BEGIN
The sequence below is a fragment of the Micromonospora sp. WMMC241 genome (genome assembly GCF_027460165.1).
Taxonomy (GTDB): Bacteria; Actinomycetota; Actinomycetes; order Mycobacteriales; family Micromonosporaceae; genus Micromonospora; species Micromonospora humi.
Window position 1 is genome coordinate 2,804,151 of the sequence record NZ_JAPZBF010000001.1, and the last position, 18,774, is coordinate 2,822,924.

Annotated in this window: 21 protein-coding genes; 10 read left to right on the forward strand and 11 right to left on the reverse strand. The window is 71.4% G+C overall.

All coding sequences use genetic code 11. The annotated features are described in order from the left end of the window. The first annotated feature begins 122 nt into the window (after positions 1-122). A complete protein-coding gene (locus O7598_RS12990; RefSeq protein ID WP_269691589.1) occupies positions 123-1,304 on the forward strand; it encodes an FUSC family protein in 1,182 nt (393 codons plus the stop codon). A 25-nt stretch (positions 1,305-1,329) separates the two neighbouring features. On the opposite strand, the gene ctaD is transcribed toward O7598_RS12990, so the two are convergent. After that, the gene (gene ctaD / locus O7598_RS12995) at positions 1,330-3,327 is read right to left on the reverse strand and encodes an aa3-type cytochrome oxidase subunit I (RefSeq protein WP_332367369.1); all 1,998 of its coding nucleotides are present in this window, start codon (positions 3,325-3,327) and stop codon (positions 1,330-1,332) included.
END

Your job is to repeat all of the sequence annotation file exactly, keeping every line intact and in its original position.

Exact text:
The sequence below is a fragment of the Micromonospora sp. WMMC241 genome (genome assembly GCF_027460165.1).
Taxonomy (GTDB): Bacteria; Actinomycetota; Actinomycetes; order Mycobacteriales; family Micromonosporaceae; genus Micromonospora; species Micromonospora humi.
Window position 1 is genome coordinate 2,804,151 of the sequence record NZ_JAPZBF010000001.1, and the last position, 18,774, is coordinate 2,822,924.

Annotated in this window: 21 protein-coding genes; 10 read left to right on the forward strand and 11 right to left on the reverse strand. The window is 71.4% G+C overall.

All coding sequences use genetic code 11. The annotated features are described in order from the left end of the window. The first annotated feature begins 122 nt into the window (after positions 1-122). A complete protein-coding gene (locus O7598_RS12990; RefSeq protein ID WP_269691589.1) occupies positions 123-1,304 on the forward strand; it encodes an FUSC family protein in 1,182 nt (393 codons plus the stop codon). A 25-nt stretch (positions 1,305-1,329) separates the two neighbouring features. On the opposite strand, the gene ctaD is transcribed toward O7598_RS12990, so the two are convergent. After that, the gene (gene ctaD / locus O7598_RS12995) at positions 1,330-3,327 is read right to left on the reverse strand and encodes an aa3-type cytochrome oxidase subunit I (RefSeq protein WP_332367369.1); all 1,998 of its coding nucleotides are present in this window, start codon (positions 3,325-3,327) and stop codon (positions 1,330-1,332) included.